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For ill teens, prom is a time to be normal

High school students with cancer are treated to an O.C. hospital event, complete with dancing, perhaps a date, and staff chaperons.

July 29, 2007|Chelsea J. Carter | Associated Press

ORANGE — The music wafted out of the ballroom and down the hallway as the prom-goers broke away for portraits against a printed backdrop of a medieval castle.

There had been the traditional couples pose -- the boys in suits, the girls in gowns. And then a group picture. Then came the picture of just the girls, and then the one of just the boys.

Then individual shots -- and finally it was Mark Acosta's turn. He struggled to stand unaided.

Before, with the others posing with him, it had been easy to hide the machine providing the fluids his body needed after a round of chemotherapy earlier in the day.

Now, as he rose alone, a nurse pushed it off to the side. Then she crouched behind him, out of the shot, grabbing his waist with both hands to help support him.

The look on his face revealed his mixed feelings, feelings he wouldn't talk about. Not now, anyway.

The 16-year-old had had different plans for this special night out. He had planned to bring a date. He had intended to dance. He would be walking unaided.

But cancer has a way of upsetting the best-laid plans.

Waiting off to the side, in a line, were dozens of other teens: A boy with a cane, another in a wheelchair; a girl wearing a wig, another attached to the same kind of machine that Mark had.

Most in this room had missed or been forced to alter teenage rituals: learning to drive, making plans for college -- and, of course, going to the prom, that dance that for so many marks the entrance into adulthood.

This is prom's promise to the young.

At this dance at the Children's Hospital of Orange County, there was another kind of promise -- for one night at least: the promise of normalcy.


Pink's "Get the Party Started" had already kicked off the dance by the time Mark had left his hospital room.

The nurses surprised him and another teen in the ward with wheelchairs decorated with red and gold ribbons and the red construction paper cut-out of the fleur de lis, a stylized version of the flower often associated with medieval French monarchy.

Mark had wanted to walk to the dance. He didn't like to use the wheelchair. But his battle with cancer had caused "foot drop," a weakness or paralysis.

"He struggles with the possibility of not walking," John de la Rocha says of his son. "He said, 'I can go through this. I can go through all of this, but I want to be able to walk.' "

He has had two years of treatment. He was 14, and his family was moving into their new home in Whittier the day the headaches he had been suffering became unbearable. Rather than hang pictures and unpack boxes, his parents took him to the hospital.

The diagnosis: medulla blastoma, an aggressive, malignant brain tumor.

Doctors told his parents, Anita and John de la Rocha, that the tumor had probably been growing in his brain since he was 12. After surgery and chemotherapy, Mark went into remission in March 2006.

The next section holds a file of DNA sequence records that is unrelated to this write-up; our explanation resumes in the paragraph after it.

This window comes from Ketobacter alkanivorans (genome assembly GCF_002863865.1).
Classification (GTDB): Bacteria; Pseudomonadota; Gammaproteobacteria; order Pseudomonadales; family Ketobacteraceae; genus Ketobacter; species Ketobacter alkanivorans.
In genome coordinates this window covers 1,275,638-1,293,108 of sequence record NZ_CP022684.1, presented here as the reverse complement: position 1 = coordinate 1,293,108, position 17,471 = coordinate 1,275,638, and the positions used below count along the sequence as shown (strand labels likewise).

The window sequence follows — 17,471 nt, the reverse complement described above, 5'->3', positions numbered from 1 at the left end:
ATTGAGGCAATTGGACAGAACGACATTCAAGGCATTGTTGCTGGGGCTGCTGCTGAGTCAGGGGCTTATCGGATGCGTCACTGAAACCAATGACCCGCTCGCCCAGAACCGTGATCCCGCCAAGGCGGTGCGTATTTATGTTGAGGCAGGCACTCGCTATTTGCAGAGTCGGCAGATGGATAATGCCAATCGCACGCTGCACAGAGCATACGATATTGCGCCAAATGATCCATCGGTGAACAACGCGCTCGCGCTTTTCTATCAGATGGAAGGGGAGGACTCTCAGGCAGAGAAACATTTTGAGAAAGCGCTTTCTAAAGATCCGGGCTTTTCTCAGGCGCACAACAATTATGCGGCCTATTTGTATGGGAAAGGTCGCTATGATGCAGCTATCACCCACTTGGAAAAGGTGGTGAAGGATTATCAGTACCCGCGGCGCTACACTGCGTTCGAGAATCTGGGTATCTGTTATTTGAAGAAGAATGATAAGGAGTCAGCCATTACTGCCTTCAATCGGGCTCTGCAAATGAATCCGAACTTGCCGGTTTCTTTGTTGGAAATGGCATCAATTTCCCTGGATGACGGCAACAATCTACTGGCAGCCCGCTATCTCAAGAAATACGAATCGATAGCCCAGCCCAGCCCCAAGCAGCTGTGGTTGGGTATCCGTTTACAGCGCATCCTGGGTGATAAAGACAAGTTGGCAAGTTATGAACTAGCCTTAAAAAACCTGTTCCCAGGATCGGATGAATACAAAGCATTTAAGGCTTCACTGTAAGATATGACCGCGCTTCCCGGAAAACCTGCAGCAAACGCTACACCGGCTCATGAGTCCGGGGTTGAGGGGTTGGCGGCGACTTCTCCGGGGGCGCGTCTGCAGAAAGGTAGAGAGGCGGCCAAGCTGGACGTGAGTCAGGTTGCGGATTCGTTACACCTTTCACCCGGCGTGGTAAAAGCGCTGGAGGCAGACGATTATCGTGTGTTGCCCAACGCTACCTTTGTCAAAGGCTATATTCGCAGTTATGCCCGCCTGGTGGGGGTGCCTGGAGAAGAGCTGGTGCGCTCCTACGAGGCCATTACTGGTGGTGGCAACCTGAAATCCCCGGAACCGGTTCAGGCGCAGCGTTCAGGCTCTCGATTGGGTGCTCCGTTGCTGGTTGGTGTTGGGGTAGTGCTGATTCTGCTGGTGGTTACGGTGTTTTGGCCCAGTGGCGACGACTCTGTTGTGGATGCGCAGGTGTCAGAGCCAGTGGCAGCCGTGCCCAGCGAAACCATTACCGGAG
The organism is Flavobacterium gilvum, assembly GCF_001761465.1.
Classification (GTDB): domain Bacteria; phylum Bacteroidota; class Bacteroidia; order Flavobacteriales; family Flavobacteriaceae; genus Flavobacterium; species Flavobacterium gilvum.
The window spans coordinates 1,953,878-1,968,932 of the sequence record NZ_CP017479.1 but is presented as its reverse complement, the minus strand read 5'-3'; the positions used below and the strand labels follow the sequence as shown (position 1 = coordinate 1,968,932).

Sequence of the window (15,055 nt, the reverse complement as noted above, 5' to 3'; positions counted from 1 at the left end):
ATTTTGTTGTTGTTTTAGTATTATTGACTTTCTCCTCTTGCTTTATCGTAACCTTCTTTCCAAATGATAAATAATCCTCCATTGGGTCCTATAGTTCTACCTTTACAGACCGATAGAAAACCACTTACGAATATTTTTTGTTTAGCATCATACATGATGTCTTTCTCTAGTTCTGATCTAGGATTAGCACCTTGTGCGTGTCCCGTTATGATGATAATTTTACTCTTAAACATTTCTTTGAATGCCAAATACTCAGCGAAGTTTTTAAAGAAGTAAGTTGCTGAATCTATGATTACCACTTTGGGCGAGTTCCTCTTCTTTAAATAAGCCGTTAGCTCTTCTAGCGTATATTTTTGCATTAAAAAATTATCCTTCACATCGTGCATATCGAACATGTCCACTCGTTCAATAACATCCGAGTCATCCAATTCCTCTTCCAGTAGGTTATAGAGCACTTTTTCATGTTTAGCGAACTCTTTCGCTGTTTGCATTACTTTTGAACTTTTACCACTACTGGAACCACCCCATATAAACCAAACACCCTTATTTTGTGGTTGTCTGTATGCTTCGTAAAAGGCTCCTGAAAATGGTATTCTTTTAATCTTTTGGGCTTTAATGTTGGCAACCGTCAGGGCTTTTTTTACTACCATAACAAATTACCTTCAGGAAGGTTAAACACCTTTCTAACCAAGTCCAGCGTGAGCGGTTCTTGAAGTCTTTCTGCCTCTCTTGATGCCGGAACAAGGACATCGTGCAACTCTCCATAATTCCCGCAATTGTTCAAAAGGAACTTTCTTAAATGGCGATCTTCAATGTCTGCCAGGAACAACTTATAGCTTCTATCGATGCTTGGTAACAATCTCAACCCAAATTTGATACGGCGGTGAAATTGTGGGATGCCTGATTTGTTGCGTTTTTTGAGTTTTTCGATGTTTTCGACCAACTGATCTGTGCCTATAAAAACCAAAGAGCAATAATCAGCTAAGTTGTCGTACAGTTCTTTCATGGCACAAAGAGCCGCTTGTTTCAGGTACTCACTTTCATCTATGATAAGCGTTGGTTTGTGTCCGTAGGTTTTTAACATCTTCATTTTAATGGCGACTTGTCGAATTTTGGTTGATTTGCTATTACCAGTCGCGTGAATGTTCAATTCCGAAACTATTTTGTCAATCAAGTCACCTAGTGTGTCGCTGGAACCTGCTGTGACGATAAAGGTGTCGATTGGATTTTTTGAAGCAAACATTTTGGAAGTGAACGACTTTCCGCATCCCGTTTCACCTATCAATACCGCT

Since then, he was learning to walk again. He was getting better. He was back in school, hanging out with friends.

And he was making plans to go to the hospital's prom, an annual event for high school-aged patients, many of whom are unable or unwilling because of their appearance to go to their own school prom.

But as the date approached, an MRI gave the family news they had prayed would never come: The cancer was back. It had recurred in his spine.

A week later, Mark underwent surgery to remove the tumor. And a week after that, days before the June 30 prom, he began his first round of what will be nine months of chemotherapy.


Away from the children's cancer unit, a conference room had been turned into a magical castle on the theme "A Medieval Knight." The hallway was decorated to resemble a drawbridge, and there were plants, a plastic grass carpet and a life-size plastic horse adorned with chain mail.

Greeting prom-goers were costumed actors from the "Medieval Times" dinner and tournament show in Buena Park.

Patients 15 and older were allowed to invite dates and friends. Parents could bring their son or daughter and take a look around, but then they had to leave. Why? Normalcy again. Parents don't go to the high school prom either.

"That's a hard one for some parents. I've had a couple get angry with me when I tell them they can't come," says Mitzi Bennett, a clinical social worker who organizes the prom. "You know they go through this together, and they share everything. So they often want to share this with their child too."

Mark is wheeled through the drawbridge entrance by his sister, Ashley, 18, and his cousins, Victoria Ferreiro, 14, and Matt Ferreiro, 17, who pushes the pole attached to the machine that administers fluids. His parents and sister Kristen, 11, watch, smiling.

It's as it should be -- proud parents looking on as their son, dressed in a new dark suit, goes off to a dance.

They have a night free too, a rare chance for dinner with friends.


Inside, more than 120 teens make their way back and forth between a ballroom and reception room where food is being served and prom portraits are being taken.

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